Localizing for Arabic Markets: 4 Important Things to Know

Image: localizing for arabic markets

With hundreds of millions of Arabic-speaking web users (representing 5.2% of the global internet population), it isn’t a surprise that you want to localize your website for the Arabic market.

Arabic localization is the process of adapting websites or products for Arab-speaking countries across the Middle East and North Africa. The localization process includes language translation, but you shouldn’t stop there. The savviest global brands also customize their websites for the specific Arab cultures they want to reach.

In this guide, we’ll share best practices for translating and localizing a website for an Arabic audience.


About the Arabic Language

A key component of any Arabic localization project is language translation. Arabic is the fourth most popular spoken language in the world. However, localizing for Arabic markets is not a simple task.

Before you begin your project, here are some things you should know about the Arabic language:

  • The Arabic language and its unique dialects have approximately 422 million speakers worldwide. It makes a lot of sense to translate your websites for this widely spoken language.
  • Although there are millions of Arabic speakers in the world, there are major differences in the language spoken in different regions. There are about 30 Arabic dialects.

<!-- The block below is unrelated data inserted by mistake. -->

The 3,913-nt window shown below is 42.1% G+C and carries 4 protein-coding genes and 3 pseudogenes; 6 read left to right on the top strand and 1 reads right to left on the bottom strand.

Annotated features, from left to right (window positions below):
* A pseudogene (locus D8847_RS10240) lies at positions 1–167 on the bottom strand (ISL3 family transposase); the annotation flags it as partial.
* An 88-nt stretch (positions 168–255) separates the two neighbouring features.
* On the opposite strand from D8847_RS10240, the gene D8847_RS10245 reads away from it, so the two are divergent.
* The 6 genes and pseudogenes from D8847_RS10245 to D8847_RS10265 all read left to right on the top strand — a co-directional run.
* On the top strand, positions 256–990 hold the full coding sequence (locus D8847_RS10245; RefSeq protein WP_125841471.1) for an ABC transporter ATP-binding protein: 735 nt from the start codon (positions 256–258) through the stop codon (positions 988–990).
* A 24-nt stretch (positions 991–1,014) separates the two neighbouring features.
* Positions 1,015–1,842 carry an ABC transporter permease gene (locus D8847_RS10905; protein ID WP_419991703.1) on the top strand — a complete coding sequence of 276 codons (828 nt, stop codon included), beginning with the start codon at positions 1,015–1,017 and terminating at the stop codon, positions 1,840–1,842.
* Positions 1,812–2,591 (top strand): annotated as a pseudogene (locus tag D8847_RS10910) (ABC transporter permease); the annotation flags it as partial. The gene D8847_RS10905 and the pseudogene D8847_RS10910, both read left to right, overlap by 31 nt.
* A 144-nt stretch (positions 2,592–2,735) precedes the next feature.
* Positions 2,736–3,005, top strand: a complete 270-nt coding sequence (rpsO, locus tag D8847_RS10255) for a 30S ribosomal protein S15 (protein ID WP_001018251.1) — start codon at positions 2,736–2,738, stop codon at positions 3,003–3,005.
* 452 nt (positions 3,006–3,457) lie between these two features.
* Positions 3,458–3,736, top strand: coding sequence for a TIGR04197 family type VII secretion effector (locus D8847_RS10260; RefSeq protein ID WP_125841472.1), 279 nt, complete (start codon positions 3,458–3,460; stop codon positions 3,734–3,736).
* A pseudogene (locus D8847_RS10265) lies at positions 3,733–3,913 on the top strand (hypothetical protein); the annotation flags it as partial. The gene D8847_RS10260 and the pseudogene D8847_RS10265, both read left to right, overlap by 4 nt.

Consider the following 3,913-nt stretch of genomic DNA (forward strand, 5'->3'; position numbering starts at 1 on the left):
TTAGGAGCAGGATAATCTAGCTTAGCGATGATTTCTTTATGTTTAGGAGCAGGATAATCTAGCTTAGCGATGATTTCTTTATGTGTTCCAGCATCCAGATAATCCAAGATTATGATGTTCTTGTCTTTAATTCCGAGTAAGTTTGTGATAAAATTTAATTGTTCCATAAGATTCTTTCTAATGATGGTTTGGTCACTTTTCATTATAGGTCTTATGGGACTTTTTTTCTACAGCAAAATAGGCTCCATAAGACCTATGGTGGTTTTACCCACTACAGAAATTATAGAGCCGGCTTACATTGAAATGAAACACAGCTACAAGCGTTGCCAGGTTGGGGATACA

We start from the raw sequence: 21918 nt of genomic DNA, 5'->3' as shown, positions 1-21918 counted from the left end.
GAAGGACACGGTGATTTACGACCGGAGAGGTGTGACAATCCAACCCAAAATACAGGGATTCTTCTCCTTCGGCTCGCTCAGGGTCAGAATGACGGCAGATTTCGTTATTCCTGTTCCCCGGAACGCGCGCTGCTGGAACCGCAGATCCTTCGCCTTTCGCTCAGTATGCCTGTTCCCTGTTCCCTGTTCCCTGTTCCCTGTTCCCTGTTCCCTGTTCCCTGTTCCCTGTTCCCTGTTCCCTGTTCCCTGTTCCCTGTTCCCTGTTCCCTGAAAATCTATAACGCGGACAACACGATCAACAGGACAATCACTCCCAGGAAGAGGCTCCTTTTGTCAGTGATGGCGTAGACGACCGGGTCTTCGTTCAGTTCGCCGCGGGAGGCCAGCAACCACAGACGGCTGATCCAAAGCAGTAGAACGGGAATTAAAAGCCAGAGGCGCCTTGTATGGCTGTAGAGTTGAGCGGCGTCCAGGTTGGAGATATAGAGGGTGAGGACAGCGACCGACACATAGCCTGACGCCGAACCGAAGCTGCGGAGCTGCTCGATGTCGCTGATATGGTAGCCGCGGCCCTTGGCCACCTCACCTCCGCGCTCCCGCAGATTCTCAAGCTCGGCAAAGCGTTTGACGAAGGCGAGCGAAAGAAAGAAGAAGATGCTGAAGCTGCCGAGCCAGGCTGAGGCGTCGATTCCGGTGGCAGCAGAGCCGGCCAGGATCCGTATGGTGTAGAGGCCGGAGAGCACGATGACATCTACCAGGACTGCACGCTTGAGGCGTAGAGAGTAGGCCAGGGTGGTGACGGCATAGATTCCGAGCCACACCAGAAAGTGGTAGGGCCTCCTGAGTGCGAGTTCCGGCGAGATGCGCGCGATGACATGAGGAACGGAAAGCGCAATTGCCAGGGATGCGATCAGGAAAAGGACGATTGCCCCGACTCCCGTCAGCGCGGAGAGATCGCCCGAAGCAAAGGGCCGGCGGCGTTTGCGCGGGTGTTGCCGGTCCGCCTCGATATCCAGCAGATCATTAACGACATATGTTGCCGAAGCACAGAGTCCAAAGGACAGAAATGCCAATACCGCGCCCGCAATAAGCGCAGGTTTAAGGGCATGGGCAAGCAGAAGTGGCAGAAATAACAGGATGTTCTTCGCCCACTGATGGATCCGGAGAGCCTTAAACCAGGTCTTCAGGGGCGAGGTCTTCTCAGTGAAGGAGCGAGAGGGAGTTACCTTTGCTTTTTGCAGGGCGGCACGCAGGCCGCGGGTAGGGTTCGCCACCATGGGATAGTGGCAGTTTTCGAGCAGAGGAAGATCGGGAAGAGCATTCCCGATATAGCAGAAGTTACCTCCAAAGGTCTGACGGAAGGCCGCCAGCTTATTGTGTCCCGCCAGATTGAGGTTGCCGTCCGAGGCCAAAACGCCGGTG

• Most speakers are spread out throughout the Arab world across the continents of Asia and Africa. In Asia, most speakers of Arabic reside in the Middle East in the countries of Saudi Arabia, United Arab Emirates (UAE), Qatar, Syria, Palestine, Kuwait, Bahrain, Jordan, and more. In North Africa, speakers of Arabic are predominantly found in the countries of Morocco, Egypt, Algeria, and Tunisia.
  • The Arabic language reads from right to left.
  • The Arabic alphabet consists of eighteen characters that express phonetic sounds:

Localizing for Arabic Markets: 4 Important Things to Know 1

 


4 Tips for Arabic Localization

As you can probably imagine, Arabic localization requires extensive research and preparation. To ensure that your product gets released with the highest localization quality in the Arabic language, here are four things to keep in mind:

1. Avoid machine translations as much as possible